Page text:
The Modi-fication of India Is Almost Complete

5 minute read
Michael Kugelman is director of the South Asia Institute at the Wilson Center.

Earlier this month, two Indian writers published an ode to their Prime Minister, Narendra Modi. Written in lyric form and titled “Forever In Our Hearts,” it recounts his achievements while singing his praises in highly effusive language. “With courage and wisdom/you show citizens the way,” it gushes. “Oh Modi, oh Modi/their hopes never sway/A people’s beacon, in whom they see light/Oh Modi, oh Modi, guiding day and night.”

Such reverence captures the essence of Modi’s popularity. Many simply respect him; many others seemingly worship him. He’s beloved by a large majority of the country, as evidenced by an approval rating that climbed to a new high of 75% earlier this year. Victory in the upcoming general elections—which begins Friday and runs through June 1—is widely expected.

There’s much that explains Modi’s popularity. That includes his personality (supporters view him as incorruptible), leadership and communication styles, and his policy achievements at home and abroad—not to mention a weak opposition and the massive BJP machine behind him. Above all, and perhaps most worryingly, he’s won over millions for his government’s aggressive Hindu nationalism. That includes laws and policies that discriminate against Muslims (such as denying fast-track citizenship to Muslim refugees from neighboring nations, restricting or banning beef in some states, and expunging mentions of Muslim history from school textbooks). Some of Modi’s party colleagues and supporters have resorted to hate speech, and the country has seen pronounced and rising numbers of attacks on religious minorities. Modi supporters have also propagated conspiracy theories against Muslims (including the “love jihad” that baselessly claims that Muslim men court Hindu women to force them to convert). This has all played out against shrinking space for dissent, with crackdowns on media and broader civil society.

Not all of this is unprecedented. Pre-Modi, India experienced religious tensions (and deadly riots). Indian Muslims have tended to be the most vulnerable, but communal tensions have harmed Christians and Sikhs. There have also been periods where democracy struggled—including states of emergency between 1975 and 1977. It was justified by the then-government of Indira Gandhi (of the Congress party) to restore law and order following massive opposition protests. But those cases were episodic. What’s happening today is continuous, and playing out on a greater scale. And much of it—including the Prime Minister publicly performing religious ceremonies—is very new.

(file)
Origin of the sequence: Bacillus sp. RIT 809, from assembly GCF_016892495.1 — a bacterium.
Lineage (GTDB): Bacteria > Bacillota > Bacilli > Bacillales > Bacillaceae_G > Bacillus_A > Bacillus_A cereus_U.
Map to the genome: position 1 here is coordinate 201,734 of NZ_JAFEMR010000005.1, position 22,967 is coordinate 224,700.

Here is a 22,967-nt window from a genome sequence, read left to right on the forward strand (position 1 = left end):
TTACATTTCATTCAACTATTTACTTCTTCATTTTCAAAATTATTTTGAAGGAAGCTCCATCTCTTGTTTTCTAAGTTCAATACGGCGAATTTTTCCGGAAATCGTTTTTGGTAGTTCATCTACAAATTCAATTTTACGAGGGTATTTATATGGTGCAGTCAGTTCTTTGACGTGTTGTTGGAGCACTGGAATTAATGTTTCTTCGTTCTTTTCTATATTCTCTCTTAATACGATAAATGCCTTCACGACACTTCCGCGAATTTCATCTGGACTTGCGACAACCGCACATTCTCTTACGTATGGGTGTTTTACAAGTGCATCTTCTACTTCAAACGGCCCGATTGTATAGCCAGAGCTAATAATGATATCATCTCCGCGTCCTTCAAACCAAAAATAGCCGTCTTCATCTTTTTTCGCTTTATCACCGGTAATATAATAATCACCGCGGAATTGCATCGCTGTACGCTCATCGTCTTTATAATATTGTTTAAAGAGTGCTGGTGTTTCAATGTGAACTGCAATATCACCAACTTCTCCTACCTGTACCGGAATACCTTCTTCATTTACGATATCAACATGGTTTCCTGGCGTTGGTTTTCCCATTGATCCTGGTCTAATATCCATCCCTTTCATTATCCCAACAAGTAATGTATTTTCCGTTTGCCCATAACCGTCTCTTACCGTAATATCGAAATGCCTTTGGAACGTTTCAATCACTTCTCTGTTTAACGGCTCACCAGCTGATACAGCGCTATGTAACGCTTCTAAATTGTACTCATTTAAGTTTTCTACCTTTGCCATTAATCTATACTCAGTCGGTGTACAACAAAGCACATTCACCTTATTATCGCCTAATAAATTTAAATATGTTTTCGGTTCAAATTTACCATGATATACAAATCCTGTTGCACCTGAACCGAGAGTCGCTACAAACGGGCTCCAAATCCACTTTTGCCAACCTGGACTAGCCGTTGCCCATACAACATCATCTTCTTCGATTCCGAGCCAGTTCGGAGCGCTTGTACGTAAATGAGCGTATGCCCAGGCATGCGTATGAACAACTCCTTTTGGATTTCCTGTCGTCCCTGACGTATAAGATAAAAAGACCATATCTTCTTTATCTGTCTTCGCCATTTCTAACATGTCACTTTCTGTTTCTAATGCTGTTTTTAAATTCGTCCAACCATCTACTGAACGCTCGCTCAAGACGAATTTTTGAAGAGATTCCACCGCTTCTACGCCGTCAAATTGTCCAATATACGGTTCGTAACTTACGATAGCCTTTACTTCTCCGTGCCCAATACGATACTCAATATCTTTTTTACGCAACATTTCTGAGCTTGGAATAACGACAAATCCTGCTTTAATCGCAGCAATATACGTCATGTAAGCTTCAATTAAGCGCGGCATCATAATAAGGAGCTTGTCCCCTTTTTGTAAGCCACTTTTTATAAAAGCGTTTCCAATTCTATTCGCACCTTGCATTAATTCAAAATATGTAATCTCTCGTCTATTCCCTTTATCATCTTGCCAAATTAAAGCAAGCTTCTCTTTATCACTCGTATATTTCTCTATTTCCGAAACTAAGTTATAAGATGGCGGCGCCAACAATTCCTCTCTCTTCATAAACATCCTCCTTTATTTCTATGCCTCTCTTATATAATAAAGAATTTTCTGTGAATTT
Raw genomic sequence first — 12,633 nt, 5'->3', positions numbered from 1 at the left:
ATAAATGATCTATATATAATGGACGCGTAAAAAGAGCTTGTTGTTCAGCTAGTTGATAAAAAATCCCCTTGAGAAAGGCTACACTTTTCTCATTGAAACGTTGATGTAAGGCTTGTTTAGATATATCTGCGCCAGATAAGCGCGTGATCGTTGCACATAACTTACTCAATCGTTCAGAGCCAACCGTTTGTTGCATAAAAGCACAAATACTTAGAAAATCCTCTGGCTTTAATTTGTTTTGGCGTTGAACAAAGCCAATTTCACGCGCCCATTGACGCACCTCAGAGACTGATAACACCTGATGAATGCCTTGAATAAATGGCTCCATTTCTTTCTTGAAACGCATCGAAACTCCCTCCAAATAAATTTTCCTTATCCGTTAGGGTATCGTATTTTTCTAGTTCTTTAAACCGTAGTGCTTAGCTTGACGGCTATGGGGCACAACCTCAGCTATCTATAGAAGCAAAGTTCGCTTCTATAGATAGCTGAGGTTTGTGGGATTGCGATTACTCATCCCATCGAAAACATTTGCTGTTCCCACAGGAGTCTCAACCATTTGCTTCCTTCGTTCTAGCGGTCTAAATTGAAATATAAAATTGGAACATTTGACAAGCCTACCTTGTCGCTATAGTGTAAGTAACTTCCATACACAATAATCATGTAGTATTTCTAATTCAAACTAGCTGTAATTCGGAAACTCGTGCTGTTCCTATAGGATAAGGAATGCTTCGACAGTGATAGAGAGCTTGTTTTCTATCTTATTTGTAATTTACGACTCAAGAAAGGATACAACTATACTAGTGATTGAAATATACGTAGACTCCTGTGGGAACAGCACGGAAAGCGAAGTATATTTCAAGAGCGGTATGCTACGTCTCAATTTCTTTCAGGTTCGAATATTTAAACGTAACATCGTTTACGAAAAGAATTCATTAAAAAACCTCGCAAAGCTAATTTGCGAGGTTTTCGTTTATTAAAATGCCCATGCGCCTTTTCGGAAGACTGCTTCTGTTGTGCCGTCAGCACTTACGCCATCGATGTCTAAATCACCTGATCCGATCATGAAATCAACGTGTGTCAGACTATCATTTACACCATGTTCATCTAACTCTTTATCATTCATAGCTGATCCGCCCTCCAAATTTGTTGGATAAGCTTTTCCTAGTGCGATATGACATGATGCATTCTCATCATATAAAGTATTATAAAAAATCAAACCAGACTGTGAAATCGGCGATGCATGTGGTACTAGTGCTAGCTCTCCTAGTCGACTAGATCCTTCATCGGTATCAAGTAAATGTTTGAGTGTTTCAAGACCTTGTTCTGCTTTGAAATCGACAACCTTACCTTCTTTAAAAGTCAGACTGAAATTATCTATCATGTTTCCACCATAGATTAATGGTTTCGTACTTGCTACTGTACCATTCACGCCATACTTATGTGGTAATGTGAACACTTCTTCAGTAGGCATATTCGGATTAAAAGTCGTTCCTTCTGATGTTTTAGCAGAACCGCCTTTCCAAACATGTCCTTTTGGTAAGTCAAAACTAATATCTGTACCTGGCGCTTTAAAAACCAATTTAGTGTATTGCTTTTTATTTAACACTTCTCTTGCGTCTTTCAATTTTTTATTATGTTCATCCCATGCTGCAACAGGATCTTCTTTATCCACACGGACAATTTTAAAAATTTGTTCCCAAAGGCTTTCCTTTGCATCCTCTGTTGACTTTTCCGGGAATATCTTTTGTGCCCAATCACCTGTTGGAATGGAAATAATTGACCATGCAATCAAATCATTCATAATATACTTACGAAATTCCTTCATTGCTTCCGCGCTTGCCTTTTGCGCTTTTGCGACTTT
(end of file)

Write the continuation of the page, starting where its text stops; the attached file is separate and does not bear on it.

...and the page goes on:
Read More: India’s Ayodhya Temple Is a Huge Monument to Hindu Supremacy

The Modi-era actions are highly controversial because of India’s constitutionally enshrined secular traditions and resilient democracy. But while this Modi-fication of India has not gone down well with many citizens—particularly Muslims—it has far too many backers to be characterized as a wholesale trampling on the public will. This may be the tyranny of the majority, but it’s also something that enjoys a public mandate.

For Modi and his mammoth base, this new India is stronger domestically and internationally, more confident, and utterly democratic. It delivers big-bang achievements—from landing on the moon to becoming a top-performing economy. The Modi-ification of India has provoked pushback, and even mass protests. But rarely has Modi reversed course on a new policy or law—and never on religion-based issues. The same is likely to be true in a third Modi term.

On the international stage, Modi’s policies have generated extensive criticism. Yet foreign governments are in no position to do anything about it. The West perceives India—because of its size, military, and economic clout—as a crucial partner in efforts to counter China. Much of the broader world sees India as a partner in these or other ways. There is little appetite to upset India over internal affairs or use any leverage to push a change of tack. It’s India, therefore, not its critics, that has leverage to wield.

There is little choice, then, but to accept the reality of a Modi-fied India, and that India will be what Modi and so many of his compatriots want it to be.

For the West, this is easy when guided by purely strategic concerns. Sure, there are positions India takes—like its embrace of multipolarity, which risks diluting U.S. power, and its enduring partnership with Russia—that don’t thrill Western capitals. Yet the Modi-fication of India could undermine the U.S. and its allies’ interests. For instance, Washington wants India to attract more foreign tech firms to reduce their presence in China. But New Delhi’s crackdown on social media content risks scaring some away. A third Modi term could also produce more communal unrest, distracting his government’s foreign policy bandwidth.

All that said, the Modi-fication of India is not necessarily irreversible. Whether after his third term or beyond, the 73-year-old Modi will have to retire. The BJP, deprived of its wildly popular leader, may struggle to adjust without a man so closely associated with the party. This may provide an opening for a Congress that has floundered since losing power in 2014.

Political opportunities could also emerge for new BJP leaders with different ideas and policies. Much will depend on who succeeds Modi as BJP head. The two top candidates, interior minister Amit Shah and Uttar Pradesh chief minister Yogi Adityanath, are fervent and at times aggressive proponents of Hindu nationalism. Other possible successors are more moderate.

Nevertheless, for now and certainly in the immediate aftermath of June 1, don’t expect any modifications to India’s Modi-fication.

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